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About DVI's... someone tell me if I got this right.

  • DVI
  • Dual Link Dvi
  • Graphics Cards
  • Graphics
  • Gtx
  • DVI D
Last response: in Graphics Cards
January 27, 2014 7:18:05 PM

The point of all this, is because I just got a new (budget) video card (GTX 650 Ti) and I did some research since it has a dual link DVI-I and DVI-D ports and a mini-HDMI port. I understand dual links to be better than single links, but I didn't really get the difference between DVI-I and D. So... in a nutshell...

Single link = Upto 1920x1080 screen resolutions.
Dual link = Greater resolutions.

DVI-I = Works for both analog and digital signals.
DVI-D = Digital signals only.

Which means to say that on a DVI port, using a DVI-I cable and a DVI-D cable makes no difference. As long as the pins fit, either is fine. DVI-I is just more versatile. And if your monitor has a native resolution of 1920x1080, then using a single or dual link DVI-I/D cable makes no difference. It would make a difference if you had, say, a 2560x1440 or generally anything bigger than 1920x1080.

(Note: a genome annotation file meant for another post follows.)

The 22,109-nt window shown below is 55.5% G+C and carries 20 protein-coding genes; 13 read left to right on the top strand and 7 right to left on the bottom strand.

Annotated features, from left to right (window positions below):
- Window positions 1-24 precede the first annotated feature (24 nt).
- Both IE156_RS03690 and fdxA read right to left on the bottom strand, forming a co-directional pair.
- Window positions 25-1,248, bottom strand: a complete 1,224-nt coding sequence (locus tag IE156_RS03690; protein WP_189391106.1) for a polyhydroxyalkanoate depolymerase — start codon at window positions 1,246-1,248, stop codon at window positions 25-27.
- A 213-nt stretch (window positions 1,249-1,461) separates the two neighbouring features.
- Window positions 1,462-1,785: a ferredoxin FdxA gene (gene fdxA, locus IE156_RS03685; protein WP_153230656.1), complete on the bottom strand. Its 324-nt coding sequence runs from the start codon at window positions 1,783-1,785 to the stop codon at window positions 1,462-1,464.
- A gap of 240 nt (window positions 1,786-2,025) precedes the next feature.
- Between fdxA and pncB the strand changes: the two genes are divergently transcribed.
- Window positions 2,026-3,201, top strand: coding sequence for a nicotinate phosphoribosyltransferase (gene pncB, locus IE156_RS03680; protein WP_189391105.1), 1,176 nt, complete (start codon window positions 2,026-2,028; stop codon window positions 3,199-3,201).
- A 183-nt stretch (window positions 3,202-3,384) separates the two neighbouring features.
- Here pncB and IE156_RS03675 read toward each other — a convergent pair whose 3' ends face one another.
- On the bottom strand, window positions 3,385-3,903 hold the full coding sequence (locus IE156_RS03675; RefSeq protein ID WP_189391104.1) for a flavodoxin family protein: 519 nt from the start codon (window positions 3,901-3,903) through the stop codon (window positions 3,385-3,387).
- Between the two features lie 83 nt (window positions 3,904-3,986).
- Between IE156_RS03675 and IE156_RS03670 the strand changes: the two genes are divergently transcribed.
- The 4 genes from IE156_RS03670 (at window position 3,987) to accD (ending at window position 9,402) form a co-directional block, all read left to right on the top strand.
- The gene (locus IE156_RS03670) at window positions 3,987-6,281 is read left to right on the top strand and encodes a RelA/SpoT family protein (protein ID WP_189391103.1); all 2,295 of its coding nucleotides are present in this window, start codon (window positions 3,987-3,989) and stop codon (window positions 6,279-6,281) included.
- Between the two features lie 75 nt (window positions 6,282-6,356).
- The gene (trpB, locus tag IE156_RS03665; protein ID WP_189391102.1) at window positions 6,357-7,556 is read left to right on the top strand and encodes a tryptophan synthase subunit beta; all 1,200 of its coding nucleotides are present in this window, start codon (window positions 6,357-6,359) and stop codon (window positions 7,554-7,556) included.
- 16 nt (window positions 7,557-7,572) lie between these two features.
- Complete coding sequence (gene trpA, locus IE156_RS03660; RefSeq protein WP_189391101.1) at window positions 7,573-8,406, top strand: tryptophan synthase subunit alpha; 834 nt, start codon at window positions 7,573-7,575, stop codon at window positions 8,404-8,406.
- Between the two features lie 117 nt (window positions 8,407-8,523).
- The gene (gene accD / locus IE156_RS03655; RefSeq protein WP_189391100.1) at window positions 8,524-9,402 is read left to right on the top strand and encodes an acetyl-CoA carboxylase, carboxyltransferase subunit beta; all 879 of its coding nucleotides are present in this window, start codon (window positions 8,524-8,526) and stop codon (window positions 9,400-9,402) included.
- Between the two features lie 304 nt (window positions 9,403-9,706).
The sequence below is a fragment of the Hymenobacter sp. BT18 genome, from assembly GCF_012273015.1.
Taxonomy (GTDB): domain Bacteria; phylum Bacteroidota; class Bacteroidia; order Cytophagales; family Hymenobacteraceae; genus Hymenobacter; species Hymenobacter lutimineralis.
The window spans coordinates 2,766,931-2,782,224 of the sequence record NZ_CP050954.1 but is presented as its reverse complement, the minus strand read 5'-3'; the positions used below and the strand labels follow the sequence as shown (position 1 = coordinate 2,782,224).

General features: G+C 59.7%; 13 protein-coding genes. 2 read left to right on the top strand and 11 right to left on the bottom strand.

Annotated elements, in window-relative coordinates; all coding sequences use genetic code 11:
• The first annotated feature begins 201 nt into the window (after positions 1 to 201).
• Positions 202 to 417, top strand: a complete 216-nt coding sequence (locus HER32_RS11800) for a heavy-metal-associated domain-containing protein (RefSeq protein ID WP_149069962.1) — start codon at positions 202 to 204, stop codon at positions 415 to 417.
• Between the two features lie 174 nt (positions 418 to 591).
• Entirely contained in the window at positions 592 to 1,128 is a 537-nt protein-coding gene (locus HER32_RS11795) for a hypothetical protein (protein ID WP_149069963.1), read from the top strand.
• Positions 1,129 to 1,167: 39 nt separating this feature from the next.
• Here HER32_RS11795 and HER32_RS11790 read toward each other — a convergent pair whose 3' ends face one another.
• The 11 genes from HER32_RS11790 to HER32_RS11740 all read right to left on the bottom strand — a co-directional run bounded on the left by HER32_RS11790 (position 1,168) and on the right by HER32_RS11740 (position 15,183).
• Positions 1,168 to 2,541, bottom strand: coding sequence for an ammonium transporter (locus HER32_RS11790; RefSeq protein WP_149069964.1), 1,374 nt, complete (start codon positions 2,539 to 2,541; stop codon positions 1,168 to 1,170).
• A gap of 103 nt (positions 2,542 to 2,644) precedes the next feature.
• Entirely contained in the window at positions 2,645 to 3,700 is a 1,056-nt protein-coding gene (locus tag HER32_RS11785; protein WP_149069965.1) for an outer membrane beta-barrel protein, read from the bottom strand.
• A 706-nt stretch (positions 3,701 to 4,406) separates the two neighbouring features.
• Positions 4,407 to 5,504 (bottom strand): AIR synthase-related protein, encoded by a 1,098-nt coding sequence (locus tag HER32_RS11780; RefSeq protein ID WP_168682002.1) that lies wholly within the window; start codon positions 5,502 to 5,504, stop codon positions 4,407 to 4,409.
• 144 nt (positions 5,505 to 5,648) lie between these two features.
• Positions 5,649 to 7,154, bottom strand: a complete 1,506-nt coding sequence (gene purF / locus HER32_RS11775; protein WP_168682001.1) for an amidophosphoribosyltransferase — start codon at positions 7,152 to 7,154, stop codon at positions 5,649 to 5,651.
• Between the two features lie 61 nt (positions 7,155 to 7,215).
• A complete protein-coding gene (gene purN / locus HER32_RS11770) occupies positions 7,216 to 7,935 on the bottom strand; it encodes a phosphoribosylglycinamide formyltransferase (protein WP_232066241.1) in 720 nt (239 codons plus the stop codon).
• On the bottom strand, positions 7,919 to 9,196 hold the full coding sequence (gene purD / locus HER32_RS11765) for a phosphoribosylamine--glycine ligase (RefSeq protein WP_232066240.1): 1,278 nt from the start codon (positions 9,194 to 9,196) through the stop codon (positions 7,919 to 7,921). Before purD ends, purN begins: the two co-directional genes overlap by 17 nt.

And since HDMI is basically a single link DVI, whether I use (my current) DVI-I single link cable, or a (mini) HDMI cable, it also makes no difference.

Does this sound about right?

More about : dvi

a c 115 U Graphics card
January 27, 2014 8:02:28 PM

Pretty much

DVI-D = Digital only (missing 4 analog pins)
DVI-I = Analog+digital
DVI-A (rare) analog only

Not that a DVI-A or DVI-I cable may not plug into a DVI-D only port depends on if it has the extra holes or not
a b U Graphics card
January 27, 2014 8:11:23 PM

Single link dvi you will also be restricted to 60hz along with hdmi to 60hz as well. Dual link dvi allows the higher resolutions like you said and higher than 60hz.

Best solution

January 27, 2014 9:30:13 PM

DVI-I can also take a DVI to VGA adapter. DVI-D cannot be used with an analog adapter, but it can be adapted to HDMI.